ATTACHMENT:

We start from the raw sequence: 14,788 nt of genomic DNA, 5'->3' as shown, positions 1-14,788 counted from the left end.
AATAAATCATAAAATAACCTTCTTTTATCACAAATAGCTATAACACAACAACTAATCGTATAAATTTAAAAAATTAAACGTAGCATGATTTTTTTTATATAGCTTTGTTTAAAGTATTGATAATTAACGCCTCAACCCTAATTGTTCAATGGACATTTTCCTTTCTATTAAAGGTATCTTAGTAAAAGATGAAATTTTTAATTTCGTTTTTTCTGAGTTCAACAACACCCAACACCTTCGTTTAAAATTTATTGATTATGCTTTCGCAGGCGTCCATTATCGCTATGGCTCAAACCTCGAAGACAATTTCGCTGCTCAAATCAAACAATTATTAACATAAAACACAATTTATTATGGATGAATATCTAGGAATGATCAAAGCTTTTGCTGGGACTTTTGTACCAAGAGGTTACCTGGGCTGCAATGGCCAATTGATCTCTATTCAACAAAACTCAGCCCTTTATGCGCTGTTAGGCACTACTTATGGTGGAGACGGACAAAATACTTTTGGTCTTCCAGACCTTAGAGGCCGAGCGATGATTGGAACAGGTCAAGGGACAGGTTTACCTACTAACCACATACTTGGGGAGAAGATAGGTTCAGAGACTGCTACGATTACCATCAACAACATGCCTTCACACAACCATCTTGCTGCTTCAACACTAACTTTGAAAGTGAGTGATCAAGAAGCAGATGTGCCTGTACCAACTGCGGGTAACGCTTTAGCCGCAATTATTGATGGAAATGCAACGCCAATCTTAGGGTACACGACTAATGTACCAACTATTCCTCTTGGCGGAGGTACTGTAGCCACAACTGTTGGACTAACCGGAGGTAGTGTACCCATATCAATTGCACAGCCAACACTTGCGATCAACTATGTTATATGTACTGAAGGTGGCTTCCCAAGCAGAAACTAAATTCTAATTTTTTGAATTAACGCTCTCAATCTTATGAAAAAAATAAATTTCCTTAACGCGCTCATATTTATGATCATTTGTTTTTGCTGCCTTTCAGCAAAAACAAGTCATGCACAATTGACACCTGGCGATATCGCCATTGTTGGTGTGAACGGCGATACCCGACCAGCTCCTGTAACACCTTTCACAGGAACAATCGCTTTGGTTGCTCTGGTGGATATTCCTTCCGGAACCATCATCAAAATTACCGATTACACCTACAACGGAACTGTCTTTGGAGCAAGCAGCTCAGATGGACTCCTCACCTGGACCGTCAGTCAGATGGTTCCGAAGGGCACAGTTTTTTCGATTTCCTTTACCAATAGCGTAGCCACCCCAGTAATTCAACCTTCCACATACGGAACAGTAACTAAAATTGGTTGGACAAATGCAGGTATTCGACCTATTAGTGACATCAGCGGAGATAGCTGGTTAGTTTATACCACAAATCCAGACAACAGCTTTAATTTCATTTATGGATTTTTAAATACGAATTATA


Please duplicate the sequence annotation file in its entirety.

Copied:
We start from the raw sequence: 14,788 nt of genomic DNA, 5'->3' as shown, positions 1-14,788 counted from the left end.
AATAAATCATAAAATAACCTTCTTTTATCACAAATAGCTATAACACAACAACTAATCGTATAAATTTAAAAAATTAAACGTAGCATGATTTTTTTTATATAGCTTTGTTTAAAGTATTGATAATTAACGCCTCAACCCTAATTGTTCAATGGACATTTTCCTTTCTATTAAAGGTATCTTAGTAAAAGATGAAATTTTTAATTTCGTTTTTTCTGAGTTCAACAACACCCAACACCTTCGTTTAAAATTTATTGATTATGCTTTCGCAGGCGTCCATTATCGCTATGGCTCAAACCTCGAAGACAATTTCGCTGCTCAAATCAAACAATTATTAACATAAAACACAATTTATTATGGATGAATATCTAGGAATGATCAAAGCTTTTGCTGGGACTTTTGTACCAAGAGGTTACCTGGGCTGCAATGGCCAATTGATCTCTATTCAACAAAACTCAGCCCTTTATGCGCTGTTAGGCACTACTTATGGTGGAGACGGACAAAATACTTTTGGTCTTCCAGACCTTAGAGGCCGAGCGATGATTGGAACAGGTCAAGGGACAGGTTTACCTACTAACCACATACTTGGGGAGAAGATAGGTTCAGAGACTGCTACGATTACCATCAACAACATGCCTTCACACAACCATCTTGCTGCTTCAACACTAACTTTGAAAGTGAGTGATCAAGAAGCAGATGTGCCTGTACCAACTGCGGGTAACGCTTTAGCCGCAATTATTGATGGAAATGCAACGCCAATCTTAGGGTACACGACTAATGTACCAACTATTCCTCTTGGCGGAGGTACTGTAGCCACAACTGTTGGACTAACCGGAGGTAGTGTACCCATATCAATTGCACAGCCAACACTTGCGATCAACTATGTTATATGTACTGAAGGTGGCTTCCCAAGCAGAAACTAAATTCTAATTTTTTGAATTAACGCTCTCAATCTTATGAAAAAAATAAATTTCCTTAACGCGCTCATATTTATGATCATTTGTTTTTGCTGCCTTTCAGCAAAAACAAGTCATGCACAATTGACACCTGGCGATATCGCCATTGTTGGTGTGAACGGCGATACCCGACCAGCTCCTGTAACACCTTTCACAGGAACAATCGCTTTGGTTGCTCTGGTGGATATTCCTTCCGGAACCATCATCAAAATTACCGATTACACCTACAACGGAACTGTCTTTGGAGCAAGCAGCTCAGATGGACTCCTCACCTGGACCGTCAGTCAGATGGTTCCGAAGGGCACAGTTTTTTCGATTTCCTTTACCAATAGCGTAGCCACCCCAGTAATTCAACCTTCCACATACGGAACAGTAACTAAAATTGGTTGGACAAATGCAGGTATTCGACCTATTAGTGACATCAGCGGAGATAGCTGGTTAGTTTATACCACAAATCCAGACAACAGCTTTAATTTCATTTATGGATTTTTAAATACGAATTATA